Why You Don't Want To Bathe In Grand Canyon's Pumpkin Spring

It's a quiet fall evening. Campers have trekked a long way to an appealing spring. They decide to take a dip. But an innocent swim proves to be their demise when the orange menace holding the spring brings deadly forces to bay. No, it's not the plot of a 1980s slasher movie — it's a cautionary tale against getting too close to Pumpkin Spring.

This scenic but sinister spot in Grand Canyon National Park takes its name from the bizarre orange rock that holds the spring. Per Atlas Obscura, the rock is a limestone deposit, and the spring is fed from underneath. As the water bubbles up, it takes on a greenish hue, further reinforcing the pumpkin look. Eventually, the spring overflows, with the excess water running down its rocky basin into the Colorado River.

It's an inviting picture, but our hypothetical campers would be wise not to get too close — the waters of Pumpkin Spring hold dangerous levels of four different toxins.

[Featured image by Nate Loper via Wikimedia Commons | Cropped and scaled | CC BY-2.0 DEED]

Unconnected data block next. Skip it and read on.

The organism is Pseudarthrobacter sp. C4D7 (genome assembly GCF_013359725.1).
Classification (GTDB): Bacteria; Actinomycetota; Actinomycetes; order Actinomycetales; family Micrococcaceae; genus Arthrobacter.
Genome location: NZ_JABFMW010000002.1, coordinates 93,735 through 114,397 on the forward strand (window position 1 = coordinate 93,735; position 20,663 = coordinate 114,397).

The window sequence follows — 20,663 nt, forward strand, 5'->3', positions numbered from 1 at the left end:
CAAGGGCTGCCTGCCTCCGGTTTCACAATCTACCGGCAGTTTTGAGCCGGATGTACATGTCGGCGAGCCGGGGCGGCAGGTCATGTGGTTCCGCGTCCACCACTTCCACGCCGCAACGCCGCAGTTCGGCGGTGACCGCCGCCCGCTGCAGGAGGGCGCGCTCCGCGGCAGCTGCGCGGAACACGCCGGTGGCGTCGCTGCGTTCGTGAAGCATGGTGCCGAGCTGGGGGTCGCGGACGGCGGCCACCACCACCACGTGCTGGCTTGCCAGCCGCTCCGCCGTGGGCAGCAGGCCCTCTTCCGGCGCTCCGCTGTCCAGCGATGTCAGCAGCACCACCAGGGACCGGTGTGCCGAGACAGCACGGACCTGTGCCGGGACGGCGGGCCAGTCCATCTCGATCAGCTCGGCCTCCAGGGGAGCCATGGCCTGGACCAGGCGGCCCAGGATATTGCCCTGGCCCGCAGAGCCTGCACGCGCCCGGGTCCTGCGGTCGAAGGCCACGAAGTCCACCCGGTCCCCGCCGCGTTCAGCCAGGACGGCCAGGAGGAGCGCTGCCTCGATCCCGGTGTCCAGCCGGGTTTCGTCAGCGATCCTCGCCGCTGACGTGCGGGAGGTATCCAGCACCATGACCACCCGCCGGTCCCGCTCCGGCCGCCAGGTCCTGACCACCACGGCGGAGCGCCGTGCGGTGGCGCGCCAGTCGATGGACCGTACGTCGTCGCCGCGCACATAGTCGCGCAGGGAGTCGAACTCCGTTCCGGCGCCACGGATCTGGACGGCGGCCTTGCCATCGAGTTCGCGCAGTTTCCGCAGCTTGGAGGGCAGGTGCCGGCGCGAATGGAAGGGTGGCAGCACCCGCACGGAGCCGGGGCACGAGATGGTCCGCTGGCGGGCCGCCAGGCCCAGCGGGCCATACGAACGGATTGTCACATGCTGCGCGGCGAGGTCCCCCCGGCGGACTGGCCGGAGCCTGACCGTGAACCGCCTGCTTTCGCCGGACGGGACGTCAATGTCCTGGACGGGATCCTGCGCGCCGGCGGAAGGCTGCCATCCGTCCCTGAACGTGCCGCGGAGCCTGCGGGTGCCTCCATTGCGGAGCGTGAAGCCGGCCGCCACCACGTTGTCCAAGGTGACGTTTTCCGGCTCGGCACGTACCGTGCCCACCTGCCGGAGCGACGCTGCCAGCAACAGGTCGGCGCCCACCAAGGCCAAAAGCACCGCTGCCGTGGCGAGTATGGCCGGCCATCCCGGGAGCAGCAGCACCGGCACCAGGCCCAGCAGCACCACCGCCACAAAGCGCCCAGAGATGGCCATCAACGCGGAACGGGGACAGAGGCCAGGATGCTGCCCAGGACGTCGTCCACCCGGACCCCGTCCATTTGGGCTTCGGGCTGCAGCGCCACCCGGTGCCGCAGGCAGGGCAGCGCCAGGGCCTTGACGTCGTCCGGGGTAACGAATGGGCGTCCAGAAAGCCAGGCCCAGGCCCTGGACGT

Pumpkin Spring's water is full zinc, copper, lead, and arsenic

According to Atlas Obscura, Pumpkin Spring's water contains zinc, copper, lead, and arsenic. A USGS survey found that the level of arsenic in the spring was 87.5 times over the standard for drinking water. The most likely source of the chemical is geothermal activity in the Grand Canyon area. While elevated, the levels of arsenic at Pumpkin Spring are not as high as at other groundwater sites in Arizona, and limited exposure to the green waters wouldn't kill you.

Still, it's not the best spring for a dip, and it's a worse one for a drink — to do so is prohibited. Tour groups like Western River Expeditions do their part to discourage tourists from getting into Pumpkin Spring. The company describes the water as "lukewarm at best" and promotes the spring as worth a visit for visual appeal. But all the cautions in the world can't trump curiosity for some people — Colorado Kayak Supply's blog includes photos of one visitor taking a brief swim in Pumpkin Spring. The review is one word: "nasty."